Switzerland in a word: cozy. As is my tendency, I had given the country an embarrassingly little amount of thought until I visited. Roger Federer. Watches? I had once been warned away from visiting for a weekend, told there was nothing to do.
But a short visit last week (our honeymoon!) was enough to pique my interest. Over hot chocolate, hot baths, and clean, cold air, I even forgot my aversion to winter. Switzerland (at least, the tiny part that I got to see) is not a bland, no man’s land, but a diverse, adventurer’s country that also happens to be extremely appealing in terms of aesthetics as well as gastronomy.
A few days after our wedding, with the big day still a blur in my mind, we set off on the seven-hour-drive from the outskirts of Paris to southwestern Switzerland.
We were staying in Crans-Montana, a resort town where Victor used to visit with his family. He had fond memories of skiing, warm plates of raclette, and time spent with his grandmother, but hadn’t been back for over a decade, when he was a teenager.
Crans-Montana is located in the Valais, one of the twenty-six cantons of Switzerland. Everyone around us spoke French, though we had to pay in Swiss francs instead of euros: beautiful printed bills on thick paper and shiny silver coins worth as much as 5 CHF apiece. While the Valais is French-speaking, Switzerland has four official languages: French, German, Italian, and Romansh, in a fascinating example of geographical boundaries influencing language. Where there be mountains, you can probably find some linguistic diversity.
But the causes aren’t all geographic. As this article explains, “Switzerland is a Willensnation, or nation of the will,” where the twenty-six cantons agree to work together, but without an especially powerful central government. As such, no uniquely Swiss language was ever imposed on the different cantons (which were once fully sovereign states).
We had plenty of time to explore our surroundings. We wouldn’t be doing any skiing, as we’d arrived a little early for the season, most likely missing the snow by a mere couple of weeks. Our plan, then, was simple. Hike in the mountains, refuel with stick-to-your-ribs winter food.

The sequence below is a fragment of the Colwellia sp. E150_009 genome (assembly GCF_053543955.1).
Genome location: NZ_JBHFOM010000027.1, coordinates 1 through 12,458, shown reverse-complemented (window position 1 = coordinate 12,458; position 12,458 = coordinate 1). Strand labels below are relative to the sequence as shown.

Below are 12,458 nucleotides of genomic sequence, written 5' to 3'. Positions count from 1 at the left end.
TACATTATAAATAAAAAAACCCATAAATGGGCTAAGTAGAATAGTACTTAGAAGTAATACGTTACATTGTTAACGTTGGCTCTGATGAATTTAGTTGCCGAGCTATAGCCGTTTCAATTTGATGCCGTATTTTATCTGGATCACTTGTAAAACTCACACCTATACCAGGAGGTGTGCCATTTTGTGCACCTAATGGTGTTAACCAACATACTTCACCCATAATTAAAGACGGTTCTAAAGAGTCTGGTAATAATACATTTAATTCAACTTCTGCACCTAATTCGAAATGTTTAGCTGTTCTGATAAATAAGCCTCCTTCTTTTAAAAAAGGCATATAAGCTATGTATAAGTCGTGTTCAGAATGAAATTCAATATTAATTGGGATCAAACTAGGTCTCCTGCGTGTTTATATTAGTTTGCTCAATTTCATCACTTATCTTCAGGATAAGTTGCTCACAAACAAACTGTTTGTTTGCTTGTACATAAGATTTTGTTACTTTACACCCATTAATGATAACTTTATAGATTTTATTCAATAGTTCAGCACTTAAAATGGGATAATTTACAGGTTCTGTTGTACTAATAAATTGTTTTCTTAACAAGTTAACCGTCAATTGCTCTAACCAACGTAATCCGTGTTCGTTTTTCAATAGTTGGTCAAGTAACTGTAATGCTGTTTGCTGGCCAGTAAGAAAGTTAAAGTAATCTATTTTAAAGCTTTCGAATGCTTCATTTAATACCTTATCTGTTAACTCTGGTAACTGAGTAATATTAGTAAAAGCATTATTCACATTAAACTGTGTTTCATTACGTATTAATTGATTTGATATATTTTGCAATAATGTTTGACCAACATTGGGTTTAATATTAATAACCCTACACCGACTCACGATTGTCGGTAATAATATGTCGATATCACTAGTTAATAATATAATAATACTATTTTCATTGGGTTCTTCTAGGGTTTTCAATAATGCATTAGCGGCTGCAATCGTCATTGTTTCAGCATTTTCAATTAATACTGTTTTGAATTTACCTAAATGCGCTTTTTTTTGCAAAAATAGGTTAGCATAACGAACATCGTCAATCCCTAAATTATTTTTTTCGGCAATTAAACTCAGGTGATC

Despite wheezing from a cold and the effect of the thin mountain air, standing at high altitudes next to a rushing waterfall or frosty lake felt exhilarating. Under full sun, the snow glittered. Everywhere were tiny chalets. They dotted the ice-blue mountainsides, looking sweet and lonely. The air smelled of pine. Icicles sat poised on cliffs overhead like daggers waiting to fall. (I always tiptoed past them, remembering what I’d heard about an icicle being the perfect murder weapon.)
Restaurants sat hidden in hills, far away from the rest of civilization. They catered to hikers and skiers, offering an improbable refuge (and likely, fondue). Inside, these places had low ceilings, lace curtains, folksy printed tablecloths, and depictions of woodland creatures like something out of a wintry children’s book by Jan Brett.
Swiss cuisine, our regime for the week, was a mash-up of offerings from the surrounding countries. On a menu board next to a typical boeuf bourguignon or German choucroute with sausages, you’d find several varieties of fondue, sausages made from veal, potato rösti (like a big hash brown), raclette (melted raclette cheese served with potatoes, charcuterie, cornichons), and croûte au fromage (like the best grilled cheese sandwich you’ve ever had, eaten with a fork).
We tried everything, even returning to the same restaurant three times when their fondue proved addictive. It’s the perfect date food, the gastronomic equivalent of a hug or a fair-isle sweater.